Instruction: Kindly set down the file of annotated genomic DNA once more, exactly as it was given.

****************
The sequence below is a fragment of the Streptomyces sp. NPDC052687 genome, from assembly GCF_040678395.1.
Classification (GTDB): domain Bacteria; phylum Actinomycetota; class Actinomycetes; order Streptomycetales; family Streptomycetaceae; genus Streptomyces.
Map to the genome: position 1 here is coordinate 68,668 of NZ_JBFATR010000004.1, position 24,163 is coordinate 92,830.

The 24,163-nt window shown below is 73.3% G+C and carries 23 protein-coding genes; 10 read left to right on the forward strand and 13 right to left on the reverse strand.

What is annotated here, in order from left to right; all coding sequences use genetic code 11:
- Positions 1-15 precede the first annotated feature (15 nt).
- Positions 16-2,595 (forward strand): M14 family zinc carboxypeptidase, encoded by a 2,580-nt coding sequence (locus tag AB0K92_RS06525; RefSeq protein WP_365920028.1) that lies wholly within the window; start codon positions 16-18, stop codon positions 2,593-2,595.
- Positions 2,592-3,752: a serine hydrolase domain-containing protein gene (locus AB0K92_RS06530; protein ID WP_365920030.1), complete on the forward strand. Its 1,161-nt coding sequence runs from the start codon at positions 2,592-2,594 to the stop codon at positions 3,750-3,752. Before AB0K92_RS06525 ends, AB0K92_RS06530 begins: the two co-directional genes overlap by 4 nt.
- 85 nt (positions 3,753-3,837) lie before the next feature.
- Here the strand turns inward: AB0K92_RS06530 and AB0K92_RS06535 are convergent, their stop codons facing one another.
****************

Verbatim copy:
The sequence below is a fragment of the Streptomyces sp. NPDC052687 genome, from assembly GCF_040678395.1.
Classification (GTDB): domain Bacteria; phylum Actinomycetota; class Actinomycetes; order Streptomycetales; family Streptomycetaceae; genus Streptomyces.
Map to the genome: position 1 here is coordinate 68,668 of NZ_JBFATR010000004.1, position 24,163 is coordinate 92,830.

The 24,163-nt window shown below is 73.3% G+C and carries 23 protein-coding genes; 10 read left to right on the forward strand and 13 right to left on the reverse strand.

What is annotated here, in order from left to right; all coding sequences use genetic code 11:
- Positions 1-15 precede the first annotated feature (15 nt).
- Positions 16-2,595 (forward strand): M14 family zinc carboxypeptidase, encoded by a 2,580-nt coding sequence (locus tag AB0K92_RS06525; RefSeq protein WP_365920028.1) that lies wholly within the window; start codon positions 16-18, stop codon positions 2,593-2,595.
- Positions 2,592-3,752: a serine hydrolase domain-containing protein gene (locus AB0K92_RS06530; protein ID WP_365920030.1), complete on the forward strand. Its 1,161-nt coding sequence runs from the start codon at positions 2,592-2,594 to the stop codon at positions 3,750-3,752. Before AB0K92_RS06525 ends, AB0K92_RS06530 begins: the two co-directional genes overlap by 4 nt.
- 85 nt (positions 3,753-3,837) lie before the next feature.
- Here the strand turns inward: AB0K92_RS06530 and AB0K92_RS06535 are convergent, their stop codons facing one another.